Trent Reznor recently spoke to Tunecore.com about the collapse of the music industry and its future. An excerpt from the extensive interview can be found below:
"I started my career in the late eighties, where the template was: sign on with a record label. That’s you’re ticket to admission. You have to have distribution, they have it tied up – promotion, all the team in place. And then just try to work as hard as you can, and over time, what I was hearing when we were first getting signed was, by your third or fourth album if you get your audience, that’s what we’re aiming for, and we look at you as a Prince type character, with a career like The Cure, or Depeche Mode or bands that’ve been around for a long time and that will continue to be around. Ok, all right, I’m ready. I’m in for the long haul; I’m ready to do this.Then you start to learn as you see contracts. Wow, whoever went along with this contract originally, it’s not a very fair contract. Let’s see, you as a record label lend me some money to make a record, and then I have to pay you back all that money. And after I pay it back, you own it forever. Wow. And then I get to make this little sliver on top of that, if I’ve recouped. But you get to control how much I spend on marketing and other things I have to pay you back for. So, wait a minute. I could sell this many records and still never recoup? And you do all the accounting? And then when you don’t pay me, ever, then I have to spend twenty-five grand to audit you, for you to then tell me “Oh, yeah, we do owe you this much.” That kinda sucks. And then [there’s] the mysterious, purposefully convoluted and tangled world of publishing, and how confusing that is. And a lot of musicians, myself included, that just wanted to work on music, and hoped someone had figured that out.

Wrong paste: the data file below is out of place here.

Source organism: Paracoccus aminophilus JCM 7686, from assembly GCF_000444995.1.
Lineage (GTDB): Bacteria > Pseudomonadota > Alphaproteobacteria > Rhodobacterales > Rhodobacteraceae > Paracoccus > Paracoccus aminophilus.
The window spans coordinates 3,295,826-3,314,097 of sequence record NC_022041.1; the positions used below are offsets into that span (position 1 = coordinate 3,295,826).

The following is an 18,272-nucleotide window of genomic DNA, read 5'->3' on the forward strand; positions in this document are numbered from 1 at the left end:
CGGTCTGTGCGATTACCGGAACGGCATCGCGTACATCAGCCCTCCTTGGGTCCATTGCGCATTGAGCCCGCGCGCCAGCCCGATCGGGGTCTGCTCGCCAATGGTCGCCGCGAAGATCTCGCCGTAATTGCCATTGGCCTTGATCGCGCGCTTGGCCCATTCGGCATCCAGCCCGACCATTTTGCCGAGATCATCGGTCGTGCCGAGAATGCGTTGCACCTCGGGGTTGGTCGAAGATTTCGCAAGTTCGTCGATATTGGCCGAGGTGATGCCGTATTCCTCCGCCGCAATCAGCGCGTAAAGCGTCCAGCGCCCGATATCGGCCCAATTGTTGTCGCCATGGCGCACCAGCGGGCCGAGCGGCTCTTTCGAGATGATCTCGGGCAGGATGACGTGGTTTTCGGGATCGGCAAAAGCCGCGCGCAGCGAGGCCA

And you realize – just what you said – some of the unfair business practices and precedence that’s been established. And I’m not saying that no one should benefit from songs I write, or that I do all the work and I should make all the money. But I should make some money, and I should be able to clearly see where that money is coming from, if I did all the work, essentially. I wrote the song, I came up with the idea.
But then when you see the industry start to collapse, which means you’re kinda happy to see some of it collapse, but then you’re sad because also my livelihood is in danger, and I think how am I going to support myself and a family in an industry where we’re essentially making typewriters, you know? Nobody wants typewriters anymore. Everybody will reads, and everyone still writes, but they don’t use these clunky machines and, ah shit. OK.
I think the promise, and what I would hope more than anything, is that when we get to this new business model, whatever that is, on the record label side and also on the publishing side, [is] that somebody is strongly speaking up for artists’ rights when that starts to get figured out. And that in an age of potential transparency, that the actual content creator has a seat at the table, and it’s not ALL the things glomming on to it that are carving off their parts. Now, what have we seen happen? Is the iTunes payout model fair to artists? Not in my opinion. What I consider, from a consumer point of view, the next good business model, the next thing that makes sense, is if there were mass adoption of music subscription services, like Spotify. I think in an age of broadband connection being everywhere, everyone having powerful computers in their pockets, this sense of feeling- normal people feeling comfortable with the idea of the cloud, and their data’s somewhere but it’s is secure, it’s somewhere, and they have access to it, having all the music available in the world available to you at your fingertips, anywhere you want it all the time, that’s pretty cool. That requires some education on the part of those companies, to help people to understand what that is. But I think that could make sense. But is it fair to the artist? Not really. Look at the checks you’re getting paid from those services. It’s not an inspiring amount, and it certainly doesn’t replace lost revenue.
But I think what you’re doing is a huge step in the right direction. On the publishing side of things, shining lights in those dark corners, and transparency, and the always-painful overhaul of when it’s time to shift business models. When something becomes outdated, there’s a lot of resistance to the painful realization that things have to change."